• Except that you almost never hear “whom” in ordinary speech. So for most people, it never becomes natural, nor very easy to remember. ‘Whom’ is one of those words that’s on the verge of becoming obsolete, since the vast majority of the English-speaking population is perfectly content to use ‘who’ in any cases where ‘whom’ is technically more correct. This is one of those things where your view on it largely depends on whether you go more for descriptive or prescriptive grammar.

    • It’s not all that complicated. I drilled into our kids the two little rhymes.

      I, he, she,
      Who, they, we

      Me, her, him,
      Whom, us, them

  2. As long as we’re being prissy: Hemingway wrote a novel called “For Whom the Bell Tolls”, but it is not Hemingway’s novel that is being cited as an example, but the phrase — which is really John Donne’s.

    For those who still feel unsure when “whom” applies, Grammar Girl explains it here: http://www.quickanddirtytips.com/education/grammar/who-versus-whom

  3. Patricia Sierra

    I have a strict rule re who and whom: Say whatever feels correct, not necessarily what is correct.

  4. IMO the best way to learn English grammar is to study German grammar. Worked for me.

    • I found an easier way.

      Have two parents who speak the language well. Grammar was second nature for me and my siblings. No effort was involved. We didn’t learn the names of various elements of grammar, but instinctively learned to speak and write as our parents did.

      Then pass the gift down to the next generation.

      It started with my Irish immigrant grandparents. I only knew two of them, and both spoke very well. Neither finished grammar school in Ireland. When I visited the remote village my grandmother came from, I noticed they all spoke very well, far better than found in the average US town.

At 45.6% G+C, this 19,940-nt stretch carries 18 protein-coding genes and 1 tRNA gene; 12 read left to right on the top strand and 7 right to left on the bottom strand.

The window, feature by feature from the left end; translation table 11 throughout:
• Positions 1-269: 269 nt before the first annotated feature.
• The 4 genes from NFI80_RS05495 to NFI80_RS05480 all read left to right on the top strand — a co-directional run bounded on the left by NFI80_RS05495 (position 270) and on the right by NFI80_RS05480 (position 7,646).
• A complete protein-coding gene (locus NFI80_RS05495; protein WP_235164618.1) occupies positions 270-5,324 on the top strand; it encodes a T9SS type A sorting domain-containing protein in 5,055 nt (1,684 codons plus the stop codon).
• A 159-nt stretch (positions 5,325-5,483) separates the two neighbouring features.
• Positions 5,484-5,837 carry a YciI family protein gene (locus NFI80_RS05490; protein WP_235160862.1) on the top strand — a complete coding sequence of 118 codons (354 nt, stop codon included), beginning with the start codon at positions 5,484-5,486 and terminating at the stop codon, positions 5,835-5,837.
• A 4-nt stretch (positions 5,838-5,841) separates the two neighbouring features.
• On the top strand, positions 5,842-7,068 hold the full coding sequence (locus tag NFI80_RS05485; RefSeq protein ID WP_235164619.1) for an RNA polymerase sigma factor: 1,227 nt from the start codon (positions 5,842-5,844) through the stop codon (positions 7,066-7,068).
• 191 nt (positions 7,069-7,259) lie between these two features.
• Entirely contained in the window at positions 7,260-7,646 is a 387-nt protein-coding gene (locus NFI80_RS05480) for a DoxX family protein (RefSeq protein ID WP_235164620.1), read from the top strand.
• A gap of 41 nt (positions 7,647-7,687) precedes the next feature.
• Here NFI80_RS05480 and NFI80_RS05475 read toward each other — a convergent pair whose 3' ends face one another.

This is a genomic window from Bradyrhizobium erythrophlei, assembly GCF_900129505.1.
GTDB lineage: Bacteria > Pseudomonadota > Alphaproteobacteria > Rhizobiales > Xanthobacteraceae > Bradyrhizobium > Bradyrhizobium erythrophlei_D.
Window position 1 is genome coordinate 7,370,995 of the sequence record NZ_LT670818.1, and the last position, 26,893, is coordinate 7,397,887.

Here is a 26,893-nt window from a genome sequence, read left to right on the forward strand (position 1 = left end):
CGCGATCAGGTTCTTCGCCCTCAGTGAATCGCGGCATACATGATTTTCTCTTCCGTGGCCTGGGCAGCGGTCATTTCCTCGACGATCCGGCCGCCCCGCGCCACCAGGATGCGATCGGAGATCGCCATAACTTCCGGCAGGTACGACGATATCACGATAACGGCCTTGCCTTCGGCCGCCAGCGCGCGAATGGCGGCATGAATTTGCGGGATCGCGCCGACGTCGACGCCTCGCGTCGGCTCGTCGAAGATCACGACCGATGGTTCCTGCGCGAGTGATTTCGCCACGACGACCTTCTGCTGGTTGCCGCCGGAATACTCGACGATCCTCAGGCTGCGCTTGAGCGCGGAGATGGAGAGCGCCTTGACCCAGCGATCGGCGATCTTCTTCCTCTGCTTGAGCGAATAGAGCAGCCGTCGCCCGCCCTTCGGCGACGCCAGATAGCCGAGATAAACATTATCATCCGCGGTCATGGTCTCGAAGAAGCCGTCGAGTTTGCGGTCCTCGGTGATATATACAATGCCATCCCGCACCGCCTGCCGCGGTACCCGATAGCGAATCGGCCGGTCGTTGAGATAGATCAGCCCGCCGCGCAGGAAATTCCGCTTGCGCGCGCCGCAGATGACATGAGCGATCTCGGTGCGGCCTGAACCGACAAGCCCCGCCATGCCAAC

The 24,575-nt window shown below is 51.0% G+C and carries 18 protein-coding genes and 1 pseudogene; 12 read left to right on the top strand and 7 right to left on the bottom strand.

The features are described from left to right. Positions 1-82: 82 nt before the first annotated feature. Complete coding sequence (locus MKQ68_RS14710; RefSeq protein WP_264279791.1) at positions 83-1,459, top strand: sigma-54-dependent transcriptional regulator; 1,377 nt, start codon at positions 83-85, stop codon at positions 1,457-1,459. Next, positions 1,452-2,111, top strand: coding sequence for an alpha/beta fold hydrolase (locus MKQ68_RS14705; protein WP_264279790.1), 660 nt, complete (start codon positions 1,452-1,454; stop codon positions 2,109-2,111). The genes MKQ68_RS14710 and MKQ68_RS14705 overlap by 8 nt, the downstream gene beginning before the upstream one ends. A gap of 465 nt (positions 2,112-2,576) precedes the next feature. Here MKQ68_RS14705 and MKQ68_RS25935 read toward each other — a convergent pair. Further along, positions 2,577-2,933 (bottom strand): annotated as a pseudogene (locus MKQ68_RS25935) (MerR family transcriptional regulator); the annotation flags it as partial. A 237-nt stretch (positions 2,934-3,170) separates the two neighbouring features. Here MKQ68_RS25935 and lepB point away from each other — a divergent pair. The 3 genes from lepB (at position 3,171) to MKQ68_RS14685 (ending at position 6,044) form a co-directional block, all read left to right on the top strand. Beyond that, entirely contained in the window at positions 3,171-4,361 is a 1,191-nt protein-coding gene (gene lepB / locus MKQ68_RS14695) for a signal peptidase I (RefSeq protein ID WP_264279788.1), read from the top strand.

• Ha, that’s exactly how I ended up learning the ins and outs of “whom.” And as one of the last vestiges of the English case system, I find it far easier to use than the much more traditional German system for who/whom/whose (which is more like wer/wen/wem/wessen.

      But the good news is that as soon as the meaning “clicks,” it’s super simple in either language.

      For my own writing, I always use the correct form of “who” in the narrative, and go for style in dialogue, which is also how I handle all the other grammatical stuff.

  5. I really think this is a rule people should just let go. It’s on it’s way out anyway. It doesn’t come naturally to younger people both because it it’s simply more difficult to say and it sounds old fashioned. And arguing or correcting people on it just makes you look like an annoying pedant.

  6. I think “whom” is obsolescent. I wouldn’t call anyone who uses it (correctly) as wrong or archaic, but I also wouldn’t say someone who uses “who” instead is incorrect, either. Just be consistent.

    One of the advantages of self-publishing is that you can create your own house style, which can include rules like that.

  7. May I weigh in about another pet peeve, the dangling modifier/phrase? E.g., “Entering the room, the air smelled of onions.” The air entered the room?

    This may strike some as a nitpick, but I often find that, due to dangling modifiers and phrases with misplaced subjects, a sentence becomes confusing or downright misleading.

    As for who/whom, my style as a novelist is to use what sounds natural in dialogue or internal monologue, but the correct “whom” in other writing.

  8. My grammarian father taught me a couple of little mnemonic rhymes that help me keep grammar straight. “I he she, who they we” and “me her him, whom us them.” If I’m in doubt, I recast the phrase with one of the alternatives from the same couplet. “The bell tolls for…uh…they? No, them. So it’s ‘whom.'”